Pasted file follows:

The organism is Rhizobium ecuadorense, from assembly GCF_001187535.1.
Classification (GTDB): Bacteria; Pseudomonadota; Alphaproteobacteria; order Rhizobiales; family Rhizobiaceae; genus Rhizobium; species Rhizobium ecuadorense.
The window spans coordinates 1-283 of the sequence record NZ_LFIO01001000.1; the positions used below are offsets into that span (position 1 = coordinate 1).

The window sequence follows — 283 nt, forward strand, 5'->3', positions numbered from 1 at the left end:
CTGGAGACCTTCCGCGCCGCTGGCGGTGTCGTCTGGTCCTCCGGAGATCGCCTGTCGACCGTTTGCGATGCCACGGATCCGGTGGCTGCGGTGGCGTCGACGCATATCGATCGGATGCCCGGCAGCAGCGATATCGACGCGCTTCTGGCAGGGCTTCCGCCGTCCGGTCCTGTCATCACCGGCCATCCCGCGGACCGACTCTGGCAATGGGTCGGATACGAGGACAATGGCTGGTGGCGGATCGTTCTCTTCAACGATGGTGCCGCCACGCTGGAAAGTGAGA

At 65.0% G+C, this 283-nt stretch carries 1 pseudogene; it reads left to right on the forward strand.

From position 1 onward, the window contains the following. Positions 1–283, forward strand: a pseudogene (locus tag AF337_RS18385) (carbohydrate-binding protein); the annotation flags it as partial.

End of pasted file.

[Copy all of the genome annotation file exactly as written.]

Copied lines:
The organism is Rhizobium ecuadorense, from assembly GCF_001187535.1.
Classification (GTDB): Bacteria; Pseudomonadota; Alphaproteobacteria; order Rhizobiales; family Rhizobiaceae; genus Rhizobium; species Rhizobium ecuadorense.
The window spans coordinates 1-283 of the sequence record NZ_LFIO01001000.1; the positions used below are offsets into that span (position 1 = coordinate 1).

The window sequence follows — 283 nt, forward strand, 5'->3', positions numbered from 1 at the left end:
CTGGAGACCTTCCGCGCCGCTGGCGGTGTCGTCTGGTCCTCCGGAGATCGCCTGTCGACCGTTTGCGATGCCACGGATCCGGTGGCTGCGGTGGCGTCGACGCATATCGATCGGATGCCCGGCAGCAGCGATATCGACGCGCTTCTGGCAGGGCTTCCGCCGTCCGGTCCTGTCATCACCGGCCATCCCGCGGACCGACTCTGGCAATGGGTCGGATACGAGGACAATGGCTGGTGGCGGATCGTTCTCTTCAACGATGGTGCCGCCACGCTGGAAAGTGAGA

At 65.0% G+C, this 283-nt stretch carries 1 pseudogene; it reads left to right on the forward strand.

From position 1 onward, the window contains the following. Positions 1–283, forward strand: a pseudogene (locus tag AF337_RS18385) (carbohydrate-binding protein); the annotation flags it as partial.